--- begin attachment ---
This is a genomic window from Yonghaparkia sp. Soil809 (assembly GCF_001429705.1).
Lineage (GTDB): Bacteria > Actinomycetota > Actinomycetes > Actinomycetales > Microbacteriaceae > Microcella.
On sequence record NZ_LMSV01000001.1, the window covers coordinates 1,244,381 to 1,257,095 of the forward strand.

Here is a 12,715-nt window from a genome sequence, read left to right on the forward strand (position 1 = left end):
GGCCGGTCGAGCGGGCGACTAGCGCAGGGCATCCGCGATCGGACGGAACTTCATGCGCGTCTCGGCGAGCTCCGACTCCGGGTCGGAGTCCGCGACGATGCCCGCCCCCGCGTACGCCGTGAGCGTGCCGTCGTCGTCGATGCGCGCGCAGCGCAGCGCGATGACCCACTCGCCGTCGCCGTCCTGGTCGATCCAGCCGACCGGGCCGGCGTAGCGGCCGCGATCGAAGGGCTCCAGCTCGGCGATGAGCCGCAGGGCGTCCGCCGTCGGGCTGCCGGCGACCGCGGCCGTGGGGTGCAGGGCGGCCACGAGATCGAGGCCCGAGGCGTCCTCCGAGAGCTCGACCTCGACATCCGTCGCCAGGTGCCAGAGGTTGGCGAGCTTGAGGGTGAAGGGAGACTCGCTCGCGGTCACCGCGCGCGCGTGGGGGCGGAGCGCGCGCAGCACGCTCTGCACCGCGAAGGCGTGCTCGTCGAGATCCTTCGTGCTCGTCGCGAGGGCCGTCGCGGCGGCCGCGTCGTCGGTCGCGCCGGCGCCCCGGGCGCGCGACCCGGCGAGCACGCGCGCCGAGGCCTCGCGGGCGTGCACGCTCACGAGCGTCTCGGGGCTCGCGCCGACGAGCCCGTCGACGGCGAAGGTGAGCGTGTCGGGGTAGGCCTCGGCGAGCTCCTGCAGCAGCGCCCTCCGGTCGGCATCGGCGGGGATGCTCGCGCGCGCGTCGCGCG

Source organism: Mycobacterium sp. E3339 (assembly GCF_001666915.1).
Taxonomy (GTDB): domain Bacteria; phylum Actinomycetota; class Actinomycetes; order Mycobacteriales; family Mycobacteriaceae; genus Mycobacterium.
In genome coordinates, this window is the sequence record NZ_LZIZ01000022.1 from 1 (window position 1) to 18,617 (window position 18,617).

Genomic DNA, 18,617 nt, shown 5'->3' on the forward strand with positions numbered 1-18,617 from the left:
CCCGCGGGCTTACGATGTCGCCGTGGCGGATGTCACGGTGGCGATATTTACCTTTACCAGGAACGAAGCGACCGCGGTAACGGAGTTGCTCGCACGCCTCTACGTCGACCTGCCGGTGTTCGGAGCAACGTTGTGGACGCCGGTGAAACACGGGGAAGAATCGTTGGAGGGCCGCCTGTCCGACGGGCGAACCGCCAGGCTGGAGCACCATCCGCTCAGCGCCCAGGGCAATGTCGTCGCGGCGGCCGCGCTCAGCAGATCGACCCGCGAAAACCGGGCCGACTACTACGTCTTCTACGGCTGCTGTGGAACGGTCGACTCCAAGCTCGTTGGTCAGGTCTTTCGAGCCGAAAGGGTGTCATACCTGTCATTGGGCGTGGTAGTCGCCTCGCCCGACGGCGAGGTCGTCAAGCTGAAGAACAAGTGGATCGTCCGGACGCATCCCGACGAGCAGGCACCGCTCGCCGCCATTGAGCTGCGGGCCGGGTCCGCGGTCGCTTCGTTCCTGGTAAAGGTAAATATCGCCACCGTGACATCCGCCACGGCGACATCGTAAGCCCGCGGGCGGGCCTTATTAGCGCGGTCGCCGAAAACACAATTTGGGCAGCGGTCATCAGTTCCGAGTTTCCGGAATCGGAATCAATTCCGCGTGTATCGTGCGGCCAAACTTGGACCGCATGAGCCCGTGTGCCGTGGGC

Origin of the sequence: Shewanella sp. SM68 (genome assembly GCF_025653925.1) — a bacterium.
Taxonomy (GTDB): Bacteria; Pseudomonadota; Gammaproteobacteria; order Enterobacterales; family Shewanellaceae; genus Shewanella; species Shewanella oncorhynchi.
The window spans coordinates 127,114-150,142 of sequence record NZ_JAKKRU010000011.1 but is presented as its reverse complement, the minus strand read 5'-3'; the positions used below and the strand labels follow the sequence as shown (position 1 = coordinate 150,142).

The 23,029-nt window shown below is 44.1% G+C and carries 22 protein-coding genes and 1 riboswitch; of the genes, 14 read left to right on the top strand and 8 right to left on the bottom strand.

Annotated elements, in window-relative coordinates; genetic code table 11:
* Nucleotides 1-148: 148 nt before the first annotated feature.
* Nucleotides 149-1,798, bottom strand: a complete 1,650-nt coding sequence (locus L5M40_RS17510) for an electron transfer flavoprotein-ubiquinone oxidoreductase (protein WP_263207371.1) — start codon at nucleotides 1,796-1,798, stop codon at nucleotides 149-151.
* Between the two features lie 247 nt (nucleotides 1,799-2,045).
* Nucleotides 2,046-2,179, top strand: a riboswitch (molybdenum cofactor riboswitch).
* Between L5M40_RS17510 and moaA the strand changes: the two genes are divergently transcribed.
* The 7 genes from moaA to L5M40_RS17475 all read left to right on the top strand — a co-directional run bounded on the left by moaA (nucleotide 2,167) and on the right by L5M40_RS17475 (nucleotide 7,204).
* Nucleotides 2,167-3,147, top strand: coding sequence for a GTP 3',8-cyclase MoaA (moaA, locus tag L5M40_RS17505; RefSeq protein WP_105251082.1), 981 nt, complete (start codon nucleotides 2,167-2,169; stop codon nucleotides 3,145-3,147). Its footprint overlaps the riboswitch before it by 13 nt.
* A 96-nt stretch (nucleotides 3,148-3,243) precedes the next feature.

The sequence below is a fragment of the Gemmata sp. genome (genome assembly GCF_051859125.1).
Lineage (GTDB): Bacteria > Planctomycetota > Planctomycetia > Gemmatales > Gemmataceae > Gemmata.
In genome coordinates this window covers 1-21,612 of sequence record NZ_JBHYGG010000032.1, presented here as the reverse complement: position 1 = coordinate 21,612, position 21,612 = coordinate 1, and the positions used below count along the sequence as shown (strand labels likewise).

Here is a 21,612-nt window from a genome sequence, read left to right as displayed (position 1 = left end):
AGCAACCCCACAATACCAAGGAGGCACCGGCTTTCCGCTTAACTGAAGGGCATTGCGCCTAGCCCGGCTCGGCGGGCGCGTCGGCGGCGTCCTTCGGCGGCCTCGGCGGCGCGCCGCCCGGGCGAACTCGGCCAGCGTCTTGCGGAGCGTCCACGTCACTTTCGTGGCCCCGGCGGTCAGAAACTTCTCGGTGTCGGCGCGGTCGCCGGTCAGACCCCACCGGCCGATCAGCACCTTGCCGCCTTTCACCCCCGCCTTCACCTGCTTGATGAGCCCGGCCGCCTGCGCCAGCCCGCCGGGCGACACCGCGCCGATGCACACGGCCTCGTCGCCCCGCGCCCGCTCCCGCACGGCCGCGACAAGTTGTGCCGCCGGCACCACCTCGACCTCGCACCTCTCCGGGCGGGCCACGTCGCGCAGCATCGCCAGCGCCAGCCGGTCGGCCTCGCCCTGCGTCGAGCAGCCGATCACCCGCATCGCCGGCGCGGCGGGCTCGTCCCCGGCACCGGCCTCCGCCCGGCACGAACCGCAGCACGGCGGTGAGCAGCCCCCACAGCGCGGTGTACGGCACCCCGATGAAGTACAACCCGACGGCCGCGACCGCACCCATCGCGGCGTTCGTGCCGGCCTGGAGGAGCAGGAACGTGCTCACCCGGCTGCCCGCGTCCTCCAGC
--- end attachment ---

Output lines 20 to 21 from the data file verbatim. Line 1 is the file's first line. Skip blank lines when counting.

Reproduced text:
* Between L5M40_RS17510 and moaA the strand changes: the two genes are divergently transcribed.
* The 7 genes from moaA to L5M40_RS17475 all read left to right on the top strand — a co-directional run bounded on the left by moaA (nucleotide 2,167) and on the right by L5M40_RS17475 (nucleotide 7,204).